This F-15 Pilot Holds the NORAD Record for Interceptions

“For Whatever Reason, When I Was on Alert, They Flew.”

F-15c Baltic rotations
F-15Cs of the U.S. 48th Air Expeditionary Group fly Baltic rotations. Like Rick von Berckefeldt’s C model, they are air-to-air only: a singular threat in NORAD airspace, but a subtle signal in Europe that ground troops needn’t fear.

Captain Rick Von Berckefeldt today flies Boeing 737s for Southwest, but he once flew USAF air defense interceptors during what turned out to be the twilight of the cold war before the collapse of the Soviet Union in 1991. There were tense times in those last years. In 1988, von Berckefeldt’s F-15C made a record breaking 11 intercepts of Soviet military aircraft—10 Tupolev Tu-95 Bear bombers and one Illyushin Il-18 “Coot,” a turboprop similar to the Lockheed P-3 Orion. He was awarded an Air Medal, but von Berckefeldt says his record was a matter of Soviet operational priorities and sheer coincidence.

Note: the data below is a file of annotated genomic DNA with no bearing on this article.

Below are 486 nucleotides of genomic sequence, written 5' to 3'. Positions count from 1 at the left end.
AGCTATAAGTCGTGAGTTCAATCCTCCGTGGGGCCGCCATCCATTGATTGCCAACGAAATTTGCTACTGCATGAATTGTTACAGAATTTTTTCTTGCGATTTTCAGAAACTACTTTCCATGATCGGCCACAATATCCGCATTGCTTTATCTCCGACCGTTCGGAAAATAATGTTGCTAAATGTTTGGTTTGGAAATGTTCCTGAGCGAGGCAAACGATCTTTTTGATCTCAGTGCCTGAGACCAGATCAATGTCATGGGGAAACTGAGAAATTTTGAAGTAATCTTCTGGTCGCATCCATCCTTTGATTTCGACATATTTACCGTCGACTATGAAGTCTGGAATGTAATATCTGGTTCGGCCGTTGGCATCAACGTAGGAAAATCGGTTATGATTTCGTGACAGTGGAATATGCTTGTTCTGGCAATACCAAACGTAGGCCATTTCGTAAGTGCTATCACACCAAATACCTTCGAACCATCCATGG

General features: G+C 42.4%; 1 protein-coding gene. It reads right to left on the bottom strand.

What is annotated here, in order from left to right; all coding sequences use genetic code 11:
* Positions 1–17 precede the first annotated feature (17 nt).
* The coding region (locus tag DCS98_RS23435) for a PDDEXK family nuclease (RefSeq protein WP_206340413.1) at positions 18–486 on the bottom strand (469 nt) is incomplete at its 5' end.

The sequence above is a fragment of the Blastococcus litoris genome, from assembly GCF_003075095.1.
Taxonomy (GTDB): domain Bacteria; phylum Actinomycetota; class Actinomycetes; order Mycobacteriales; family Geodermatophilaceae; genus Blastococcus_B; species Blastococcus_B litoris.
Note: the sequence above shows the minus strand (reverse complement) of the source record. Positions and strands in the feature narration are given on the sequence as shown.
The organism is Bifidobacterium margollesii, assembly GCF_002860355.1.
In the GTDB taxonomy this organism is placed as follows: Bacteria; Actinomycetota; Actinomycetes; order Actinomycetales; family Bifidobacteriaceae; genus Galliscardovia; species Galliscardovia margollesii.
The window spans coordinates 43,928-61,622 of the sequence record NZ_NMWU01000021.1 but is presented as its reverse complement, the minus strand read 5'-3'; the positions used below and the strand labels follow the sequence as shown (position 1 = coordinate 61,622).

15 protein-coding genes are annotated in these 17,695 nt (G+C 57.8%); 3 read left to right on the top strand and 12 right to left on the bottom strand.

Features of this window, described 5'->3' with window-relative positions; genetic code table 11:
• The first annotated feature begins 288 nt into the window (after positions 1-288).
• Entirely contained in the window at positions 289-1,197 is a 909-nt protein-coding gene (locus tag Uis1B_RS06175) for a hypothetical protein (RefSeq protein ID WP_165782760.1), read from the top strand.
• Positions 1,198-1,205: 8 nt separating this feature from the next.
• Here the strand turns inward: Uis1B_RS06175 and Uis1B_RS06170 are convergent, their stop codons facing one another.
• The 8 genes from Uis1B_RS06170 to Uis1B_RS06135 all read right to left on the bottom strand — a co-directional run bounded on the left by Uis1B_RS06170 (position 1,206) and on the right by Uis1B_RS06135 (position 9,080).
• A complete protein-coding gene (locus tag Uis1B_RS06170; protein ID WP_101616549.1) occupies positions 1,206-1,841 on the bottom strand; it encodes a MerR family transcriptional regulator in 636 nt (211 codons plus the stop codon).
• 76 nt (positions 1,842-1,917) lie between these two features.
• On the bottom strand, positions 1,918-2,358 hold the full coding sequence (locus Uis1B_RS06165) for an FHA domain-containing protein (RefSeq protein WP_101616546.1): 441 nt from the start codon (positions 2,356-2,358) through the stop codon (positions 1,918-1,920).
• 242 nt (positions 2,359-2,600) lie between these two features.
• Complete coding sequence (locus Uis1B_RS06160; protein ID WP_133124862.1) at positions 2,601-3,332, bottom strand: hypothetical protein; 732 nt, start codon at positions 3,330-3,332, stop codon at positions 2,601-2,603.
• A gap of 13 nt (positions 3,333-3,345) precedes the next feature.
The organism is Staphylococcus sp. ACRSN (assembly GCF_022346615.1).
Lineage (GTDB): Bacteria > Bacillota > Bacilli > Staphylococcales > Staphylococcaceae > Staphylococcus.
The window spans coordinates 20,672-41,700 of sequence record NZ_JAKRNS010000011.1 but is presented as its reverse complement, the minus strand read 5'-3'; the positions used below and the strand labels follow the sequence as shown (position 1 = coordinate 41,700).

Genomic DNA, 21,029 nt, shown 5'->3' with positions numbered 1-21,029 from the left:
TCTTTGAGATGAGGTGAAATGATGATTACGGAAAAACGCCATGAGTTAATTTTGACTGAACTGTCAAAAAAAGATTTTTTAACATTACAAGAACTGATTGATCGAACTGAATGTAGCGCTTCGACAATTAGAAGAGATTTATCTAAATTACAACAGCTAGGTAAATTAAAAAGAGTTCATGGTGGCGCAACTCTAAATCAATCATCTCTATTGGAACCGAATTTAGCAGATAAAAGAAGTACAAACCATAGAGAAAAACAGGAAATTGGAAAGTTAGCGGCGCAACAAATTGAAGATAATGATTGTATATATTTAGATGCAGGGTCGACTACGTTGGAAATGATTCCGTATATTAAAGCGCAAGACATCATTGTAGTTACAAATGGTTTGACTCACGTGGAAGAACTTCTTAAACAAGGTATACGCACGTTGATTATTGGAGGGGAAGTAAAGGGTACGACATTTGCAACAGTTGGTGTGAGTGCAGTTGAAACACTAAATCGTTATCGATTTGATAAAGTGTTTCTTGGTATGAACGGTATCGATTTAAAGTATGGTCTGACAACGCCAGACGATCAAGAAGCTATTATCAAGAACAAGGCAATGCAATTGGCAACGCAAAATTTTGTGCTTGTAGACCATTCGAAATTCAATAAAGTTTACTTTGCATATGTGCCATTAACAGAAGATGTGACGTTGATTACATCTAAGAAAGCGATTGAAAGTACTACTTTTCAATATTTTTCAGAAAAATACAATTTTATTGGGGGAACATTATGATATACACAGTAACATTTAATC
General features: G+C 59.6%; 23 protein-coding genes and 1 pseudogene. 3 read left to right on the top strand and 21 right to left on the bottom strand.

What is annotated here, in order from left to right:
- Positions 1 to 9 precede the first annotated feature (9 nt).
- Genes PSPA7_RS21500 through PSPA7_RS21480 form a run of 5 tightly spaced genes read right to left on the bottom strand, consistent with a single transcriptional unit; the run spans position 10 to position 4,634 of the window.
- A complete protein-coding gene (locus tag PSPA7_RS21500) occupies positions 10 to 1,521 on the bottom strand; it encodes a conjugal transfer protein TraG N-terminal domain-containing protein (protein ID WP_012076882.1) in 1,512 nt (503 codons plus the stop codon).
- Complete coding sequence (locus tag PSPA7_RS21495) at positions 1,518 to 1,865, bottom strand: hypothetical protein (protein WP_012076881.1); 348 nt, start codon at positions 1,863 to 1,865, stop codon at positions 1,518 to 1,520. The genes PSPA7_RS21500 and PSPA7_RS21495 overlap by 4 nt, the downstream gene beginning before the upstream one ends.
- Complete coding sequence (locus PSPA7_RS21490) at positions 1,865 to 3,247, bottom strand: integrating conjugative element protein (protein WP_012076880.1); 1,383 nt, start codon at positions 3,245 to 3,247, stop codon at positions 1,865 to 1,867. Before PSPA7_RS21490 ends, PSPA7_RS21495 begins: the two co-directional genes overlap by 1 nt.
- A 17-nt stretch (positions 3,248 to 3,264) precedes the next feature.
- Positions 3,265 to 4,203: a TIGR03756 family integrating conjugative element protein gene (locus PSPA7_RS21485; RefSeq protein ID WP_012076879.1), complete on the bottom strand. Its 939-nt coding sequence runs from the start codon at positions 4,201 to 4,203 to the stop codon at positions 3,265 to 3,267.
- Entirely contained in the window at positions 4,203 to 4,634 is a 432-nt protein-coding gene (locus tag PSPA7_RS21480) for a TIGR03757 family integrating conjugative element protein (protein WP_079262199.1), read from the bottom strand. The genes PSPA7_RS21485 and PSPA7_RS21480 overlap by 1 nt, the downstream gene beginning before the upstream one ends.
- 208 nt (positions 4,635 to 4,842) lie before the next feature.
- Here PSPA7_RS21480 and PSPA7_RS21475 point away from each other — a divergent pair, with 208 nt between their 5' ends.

For von Berckefeldt, flying F-15s against unknown “bogeys” was an exciting change from routine. “The phraseology was ‘unknown rider,’ he recalls. “So it’s ‘We have an unknown rider, bearing 270 degrees, 400 miles.’ As the airplane gets closer and closer, the chatter level gets higher.”

The Bears generally came in two models and from two directions, he recalls. “Bear Hotels,” nuclear-capable bombers, came over the North Pole; “Bear Golfs” were cruise missile carriers. Staying in international airspace (if at the very edge), they flew from Petropavlovsk in Kamchatka northeast “up the chain” of the Aleutians.

Intercepts were always calm and professional, von Berckefeldt says, but he still felt the buzz of excitement when he spotted the Red Star on a bogey’s tail. The routine was to close within 500 feet of the target and photograph the aircraft, taking special note of any unusual antenna, nacelles, and visible weapons. Von Berckefeldt was never one for waving hello at “enemy” pilots. He could see their heads but not much else, he recalls (though he once noticed a crew member stretched out on a Bear Hotel’s glass observation blister, sound asleep). Then, taking position between the Bears and the U.S. coast, von Berckefeldt would escort them on their way.

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This story is a selection from the February/March issue of Air & Space magazine

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